The new prices that are expected to take effect from February 1, 2023, are meant to “harmonize” prices for Microsoft software and services between India and the Asian region, the company said, adding that it “periodically assesses the impact of its local pricing for software products and online services to ensure there is reasonable alignment across regions.”

The change will see India prices for commercial on-premises software rise by 4.5%, Microsoft said in a blog post. Prices for online services are set to increase by 9%, bringing these services close to prevailing dollar prices in the Asian region.

Come February, Windows licences, whose prices are set to increase by 11%, will be the most impacted.

Further, the company said that pricing for select services such as Microsoft 365 and Dynamics 365 for “direct customers” in India will start reflecting from February.

The price rise will not affect existing product orders for business users that are under price protection licensing agreements, Microsoft said.

“However, prices for new product additions under such licensing agreements and purchases under new contracts will be as defined by the pricelist at the time of order,” the company said.

This means that if an enterprise adds new services before February under the Microsoft price protection program, they would not have to pay the increased prices.

Microsoft claims that despite the increase in prices, its customers in India “buying online services in Indian rupee will continue to find Microsoft cloud offerings highly competitive.”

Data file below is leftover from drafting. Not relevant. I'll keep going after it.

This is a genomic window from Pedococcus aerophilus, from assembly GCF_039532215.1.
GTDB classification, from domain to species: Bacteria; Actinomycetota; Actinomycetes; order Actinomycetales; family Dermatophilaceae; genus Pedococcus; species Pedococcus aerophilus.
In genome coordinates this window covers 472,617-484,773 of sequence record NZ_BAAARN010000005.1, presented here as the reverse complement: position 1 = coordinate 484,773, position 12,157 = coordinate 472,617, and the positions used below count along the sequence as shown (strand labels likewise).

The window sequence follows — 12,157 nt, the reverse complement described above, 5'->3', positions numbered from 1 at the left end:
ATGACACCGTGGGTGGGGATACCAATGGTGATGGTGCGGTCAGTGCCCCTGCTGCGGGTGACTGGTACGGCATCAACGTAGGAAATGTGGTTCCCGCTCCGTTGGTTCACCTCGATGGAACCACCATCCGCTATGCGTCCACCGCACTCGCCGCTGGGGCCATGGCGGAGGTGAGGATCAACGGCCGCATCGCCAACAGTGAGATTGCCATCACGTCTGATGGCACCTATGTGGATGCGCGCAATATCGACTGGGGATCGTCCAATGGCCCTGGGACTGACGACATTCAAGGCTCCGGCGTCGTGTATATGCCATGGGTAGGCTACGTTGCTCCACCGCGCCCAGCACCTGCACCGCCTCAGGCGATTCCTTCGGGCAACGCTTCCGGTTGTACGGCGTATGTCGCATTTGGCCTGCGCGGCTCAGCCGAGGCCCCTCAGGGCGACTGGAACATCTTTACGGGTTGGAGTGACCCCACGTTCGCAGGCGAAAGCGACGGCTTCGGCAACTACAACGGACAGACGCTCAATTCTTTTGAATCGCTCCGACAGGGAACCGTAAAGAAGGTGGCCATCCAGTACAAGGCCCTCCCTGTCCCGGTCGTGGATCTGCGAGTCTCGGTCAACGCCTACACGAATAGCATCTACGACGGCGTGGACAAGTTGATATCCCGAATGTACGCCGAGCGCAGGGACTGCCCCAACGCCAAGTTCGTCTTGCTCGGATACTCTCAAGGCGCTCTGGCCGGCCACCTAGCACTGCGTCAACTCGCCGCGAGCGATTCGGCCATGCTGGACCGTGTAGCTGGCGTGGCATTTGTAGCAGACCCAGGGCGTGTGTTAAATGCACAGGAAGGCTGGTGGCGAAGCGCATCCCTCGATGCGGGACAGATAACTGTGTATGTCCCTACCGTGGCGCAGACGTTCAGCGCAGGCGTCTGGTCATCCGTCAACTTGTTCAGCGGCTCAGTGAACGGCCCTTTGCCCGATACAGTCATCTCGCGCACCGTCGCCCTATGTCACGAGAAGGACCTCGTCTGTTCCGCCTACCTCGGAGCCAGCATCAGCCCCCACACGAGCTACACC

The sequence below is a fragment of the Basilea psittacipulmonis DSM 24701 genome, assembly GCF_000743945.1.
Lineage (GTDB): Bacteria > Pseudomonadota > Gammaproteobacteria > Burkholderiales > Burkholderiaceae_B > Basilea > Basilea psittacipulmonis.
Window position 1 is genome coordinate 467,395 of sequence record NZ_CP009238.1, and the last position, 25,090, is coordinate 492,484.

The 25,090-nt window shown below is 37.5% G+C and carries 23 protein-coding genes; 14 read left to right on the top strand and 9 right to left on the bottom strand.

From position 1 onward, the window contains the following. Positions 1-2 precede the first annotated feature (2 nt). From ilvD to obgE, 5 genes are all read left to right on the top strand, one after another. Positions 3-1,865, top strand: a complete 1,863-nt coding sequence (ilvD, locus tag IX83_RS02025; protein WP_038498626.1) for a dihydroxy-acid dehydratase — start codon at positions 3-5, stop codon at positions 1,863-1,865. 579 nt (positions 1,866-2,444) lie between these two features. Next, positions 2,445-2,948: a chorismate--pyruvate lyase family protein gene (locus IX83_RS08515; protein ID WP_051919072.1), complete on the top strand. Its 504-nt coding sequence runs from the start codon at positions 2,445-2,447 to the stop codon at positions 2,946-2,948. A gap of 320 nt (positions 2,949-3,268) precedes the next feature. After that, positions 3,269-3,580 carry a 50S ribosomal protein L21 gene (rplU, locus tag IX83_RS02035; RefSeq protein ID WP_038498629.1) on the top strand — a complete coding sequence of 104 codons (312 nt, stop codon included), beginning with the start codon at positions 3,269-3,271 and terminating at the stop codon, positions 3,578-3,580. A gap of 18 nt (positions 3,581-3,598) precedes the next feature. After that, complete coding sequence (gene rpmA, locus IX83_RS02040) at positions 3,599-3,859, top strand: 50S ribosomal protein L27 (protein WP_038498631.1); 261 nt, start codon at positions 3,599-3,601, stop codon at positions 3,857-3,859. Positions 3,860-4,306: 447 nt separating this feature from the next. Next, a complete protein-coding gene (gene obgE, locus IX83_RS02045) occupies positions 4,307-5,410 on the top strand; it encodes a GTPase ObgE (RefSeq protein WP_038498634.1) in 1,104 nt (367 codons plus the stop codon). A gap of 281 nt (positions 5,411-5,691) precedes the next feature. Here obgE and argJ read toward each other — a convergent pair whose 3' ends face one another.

The change in pricing does not cover Microsoft’s hardware products, such as Surface devices, or Office and Windows consumer products, the company said, adding that the price changes will also not affect resellers prices direct as they continue to be determined by resellers themselves.

Microsoft, like its competitors, such as AWS, Google and Oracle, continues to face revenue slowdown in the wake of the pandemic, uncertain macroeconomic conditions, and geopolitical issues. The company recently reported its slowest growth in five years for the first quarter of its fiscal 2023 despite seeing revenue increase across business segments such as cloud, Dynamics 365 and Office 365.

Microsoft, Pricing

Amazon Web Services (AWS) on Tuesday launched its second region in India and said it was committing $4.4 billion (Rs 36,300 crore) to scale it till the end of 2030.

The $4.4 billion investment is a huge increase from the initially announced investment of $2.8 billion for the region in 2020 as the cloud computing firm looks to capitalize on India’s double digit growth in cloud spending.

The new region, which will be based in Hyderabad (designated ap-south-2), will add three availability zones to AWS’ existing infrastructure in the country. AWS already has a region in Mumbai, which was launched in June 2016, and a local zone in New Delhi.

AWS Regions are composed of Availability Zones that place infrastructure in separate and distinct geographic locations.

Local zones, on the other hand, are infrastructure deployment that provides compute, storage and database services to a large population or industry centers.

“We welcome AWS’s commitment to invest approximately INR 36,300 crores in the AWS Region in Hyderabad, which strengthens Telangana’s position as a progressive data center hub in India,” K. T. Rama Rao, minister for information technology at the Government of Telangana said in a statement.

AWS estimates that the investment will see an addition of 48,000 jobs in the region over a broader time frame and add $7.6 billion to India’s gross domestic product by 2030.

The $4.4 billion investment, which includes capital expenditures on the construction of data centers and operational expenses, is expected to be implemented in phases and completed by the end of 2030, AWS said.

“The new AWS Asia Pacific (Hyderabad) Region is part of our long-term commitment to India to invest in cloud infrastructure, provide training to upskill the nation with digital capabilities, create local jobs, and enable a more sustainable future,” said Puneet Chandok, president for Commercial Business at AWS India and South Asia.